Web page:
7 April - 28 April

Challenging hierarchical systems of power, the exhibition intentionally destabilises and interrogates these modes of control by reimagining a world in which the role of the oppressor is inverted.

With this powerful body of work Sterling centres violence against women, and in particular, women of colour over the past millennia. She intentionally subverts via the canon of male dominated art history, the gaze and manipulation of the female body, creating scenes in which it is the man that is being consumed, or running for their life. One work sees the sunburnt torso of a white male holiday reveller, branded with the letter ‘w’ by the sun-screened black hands chasing him out of the frame. There is a direct comment here on the ownership historically of slaves that had fled their captor, and their identity being reduced to a mark.

A white sponge cake with pink icing lies on a table, whilst gluttonous and excited attendees cut and grab at pieces; their faces obscured, with just a flurry of hands vigorously moving and competing for a slice. We look again. We are confronted with a white male torso being dissected and pulled apart, raspberry jam – or is it blood – spurting from his neck, his most ‘prized possession’ removed. There is always an uncomfortable unknowing in Sterling’s work – cake melded with flesh; is that a real artery being sliced into, or the accoutrement to a hen party.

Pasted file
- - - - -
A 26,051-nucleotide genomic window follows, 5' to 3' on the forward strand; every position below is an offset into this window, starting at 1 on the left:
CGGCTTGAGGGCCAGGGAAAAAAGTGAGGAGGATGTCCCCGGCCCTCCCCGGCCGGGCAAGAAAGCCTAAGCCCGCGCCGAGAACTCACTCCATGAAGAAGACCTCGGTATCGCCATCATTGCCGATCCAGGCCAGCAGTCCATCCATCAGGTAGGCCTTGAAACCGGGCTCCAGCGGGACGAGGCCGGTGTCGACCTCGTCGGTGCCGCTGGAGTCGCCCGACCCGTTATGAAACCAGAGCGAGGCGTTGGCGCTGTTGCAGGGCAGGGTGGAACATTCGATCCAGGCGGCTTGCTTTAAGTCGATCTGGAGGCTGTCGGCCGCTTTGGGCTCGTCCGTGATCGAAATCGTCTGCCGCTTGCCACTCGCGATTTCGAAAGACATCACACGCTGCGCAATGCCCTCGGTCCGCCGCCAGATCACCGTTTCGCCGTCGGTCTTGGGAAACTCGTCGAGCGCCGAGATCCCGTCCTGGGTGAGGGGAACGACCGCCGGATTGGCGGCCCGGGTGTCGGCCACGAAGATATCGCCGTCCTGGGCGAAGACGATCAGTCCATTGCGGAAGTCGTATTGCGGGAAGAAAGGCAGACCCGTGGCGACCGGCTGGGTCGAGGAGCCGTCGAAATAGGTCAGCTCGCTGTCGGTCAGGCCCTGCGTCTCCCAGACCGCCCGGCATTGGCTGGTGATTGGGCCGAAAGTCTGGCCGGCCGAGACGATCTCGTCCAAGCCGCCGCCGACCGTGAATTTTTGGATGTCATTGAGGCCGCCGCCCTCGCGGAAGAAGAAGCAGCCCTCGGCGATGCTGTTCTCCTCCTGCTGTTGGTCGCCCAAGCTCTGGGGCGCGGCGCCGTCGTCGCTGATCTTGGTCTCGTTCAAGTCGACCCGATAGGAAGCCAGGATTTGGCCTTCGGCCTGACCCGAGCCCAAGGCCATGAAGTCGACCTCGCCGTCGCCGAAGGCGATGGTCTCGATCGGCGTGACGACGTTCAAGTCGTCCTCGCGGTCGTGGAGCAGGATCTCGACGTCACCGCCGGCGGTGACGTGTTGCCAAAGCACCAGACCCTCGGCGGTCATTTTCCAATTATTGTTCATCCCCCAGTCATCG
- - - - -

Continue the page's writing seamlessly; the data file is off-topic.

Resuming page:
Through this readdressing of what has come before in art’s representation of women – Gaugin’s abuse of the young girls of Tahiti that have become some of his most career defining works, or De Kooning’s mannequin-like depictions of the female form – Sterling adds to history’s depiction of men, and at once looks towards bringing a focus to patriarchal oppression.

There is a playfulness that appears on the surface of these works; bringing to mind watching a Walt Disney film for the first time or seeing a Hogarth exhibition at The National Gallery as a child. But those cultural references carry a different significance in adulthood: seeing the caricatured features of the African American character in ‘Tom and Jerry’ or the racist imagery that pervades Baroque paintings. Through creating her own discourse with reference to all of these cultural signifiers, Sterling’s paintings in Manslaughter serve an allegorical purpose, forcing us to confront our prejudices and question the way in which we consume mainstream culture.

Guts Gallery HQ

Private view: 6pm – 9pm

Unit 2 Sidings House, 10 Andre Street

Hackney, London, E8 2AA


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